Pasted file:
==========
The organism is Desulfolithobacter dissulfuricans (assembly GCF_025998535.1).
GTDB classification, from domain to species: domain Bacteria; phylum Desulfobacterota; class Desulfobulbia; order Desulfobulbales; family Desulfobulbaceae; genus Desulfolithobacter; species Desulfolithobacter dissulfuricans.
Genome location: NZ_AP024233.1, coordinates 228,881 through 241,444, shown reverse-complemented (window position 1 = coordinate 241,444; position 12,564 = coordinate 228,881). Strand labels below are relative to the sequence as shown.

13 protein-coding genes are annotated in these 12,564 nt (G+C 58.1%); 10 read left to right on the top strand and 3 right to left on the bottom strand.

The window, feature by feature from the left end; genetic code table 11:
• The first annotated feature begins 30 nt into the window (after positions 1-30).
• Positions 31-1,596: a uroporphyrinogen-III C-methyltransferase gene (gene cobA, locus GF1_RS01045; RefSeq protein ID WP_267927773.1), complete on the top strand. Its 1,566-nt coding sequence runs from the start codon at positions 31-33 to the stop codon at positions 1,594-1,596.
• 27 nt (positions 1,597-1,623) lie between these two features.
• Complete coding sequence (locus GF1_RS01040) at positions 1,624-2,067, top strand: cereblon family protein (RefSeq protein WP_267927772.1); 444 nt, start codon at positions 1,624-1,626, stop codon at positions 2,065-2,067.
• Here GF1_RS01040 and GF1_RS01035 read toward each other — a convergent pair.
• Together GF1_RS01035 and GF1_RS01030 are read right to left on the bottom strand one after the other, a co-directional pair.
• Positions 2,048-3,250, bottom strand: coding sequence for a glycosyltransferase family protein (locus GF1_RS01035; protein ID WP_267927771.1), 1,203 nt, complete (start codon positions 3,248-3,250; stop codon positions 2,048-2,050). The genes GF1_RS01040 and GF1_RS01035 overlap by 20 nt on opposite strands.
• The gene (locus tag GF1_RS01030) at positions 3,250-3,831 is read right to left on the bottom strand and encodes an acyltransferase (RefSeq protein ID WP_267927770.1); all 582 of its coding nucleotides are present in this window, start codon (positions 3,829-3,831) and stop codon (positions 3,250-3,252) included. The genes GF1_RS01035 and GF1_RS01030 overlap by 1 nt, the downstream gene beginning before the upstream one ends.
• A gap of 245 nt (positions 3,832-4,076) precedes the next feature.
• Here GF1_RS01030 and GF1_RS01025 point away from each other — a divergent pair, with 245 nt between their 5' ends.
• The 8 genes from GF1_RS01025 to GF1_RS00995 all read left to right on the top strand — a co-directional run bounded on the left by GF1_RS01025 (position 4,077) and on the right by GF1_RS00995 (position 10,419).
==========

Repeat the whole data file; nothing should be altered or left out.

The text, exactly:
The organism is Desulfolithobacter dissulfuricans (assembly GCF_025998535.1).
GTDB classification, from domain to species: domain Bacteria; phylum Desulfobacterota; class Desulfobulbia; order Desulfobulbales; family Desulfobulbaceae; genus Desulfolithobacter; species Desulfolithobacter dissulfuricans.
Genome location: NZ_AP024233.1, coordinates 228,881 through 241,444, shown reverse-complemented (window position 1 = coordinate 241,444; position 12,564 = coordinate 228,881). Strand labels below are relative to the sequence as shown.

13 protein-coding genes are annotated in these 12,564 nt (G+C 58.1%); 10 read left to right on the top strand and 3 right to left on the bottom strand.

The window, feature by feature from the left end; genetic code table 11:
• The first annotated feature begins 30 nt into the window (after positions 1-30).
• Positions 31-1,596: a uroporphyrinogen-III C-methyltransferase gene (gene cobA, locus GF1_RS01045; RefSeq protein ID WP_267927773.1), complete on the top strand. Its 1,566-nt coding sequence runs from the start codon at positions 31-33 to the stop codon at positions 1,594-1,596.
• 27 nt (positions 1,597-1,623) lie between these two features.
• Complete coding sequence (locus GF1_RS01040) at positions 1,624-2,067, top strand: cereblon family protein (RefSeq protein WP_267927772.1); 444 nt, start codon at positions 1,624-1,626, stop codon at positions 2,065-2,067.
• Here GF1_RS01040 and GF1_RS01035 read toward each other — a convergent pair.
• Together GF1_RS01035 and GF1_RS01030 are read right to left on the bottom strand one after the other, a co-directional pair.
• Positions 2,048-3,250, bottom strand: coding sequence for a glycosyltransferase family protein (locus GF1_RS01035; protein ID WP_267927771.1), 1,203 nt, complete (start codon positions 3,248-3,250; stop codon positions 2,048-2,050). The genes GF1_RS01040 and GF1_RS01035 overlap by 20 nt on opposite strands.
• The gene (locus tag GF1_RS01030) at positions 3,250-3,831 is read right to left on the bottom strand and encodes an acyltransferase (RefSeq protein ID WP_267927770.1); all 582 of its coding nucleotides are present in this window, start codon (positions 3,829-3,831) and stop codon (positions 3,250-3,252) included. The genes GF1_RS01035 and GF1_RS01030 overlap by 1 nt, the downstream gene beginning before the upstream one ends.
• A gap of 245 nt (positions 3,832-4,076) precedes the next feature.
• Here GF1_RS01030 and GF1_RS01025 point away from each other — a divergent pair, with 245 nt between their 5' ends.
• The 8 genes from GF1_RS01025 to GF1_RS00995 all read left to right on the top strand — a co-directional run bounded on the left by GF1_RS01025 (position 4,077) and on the right by GF1_RS00995 (position 10,419).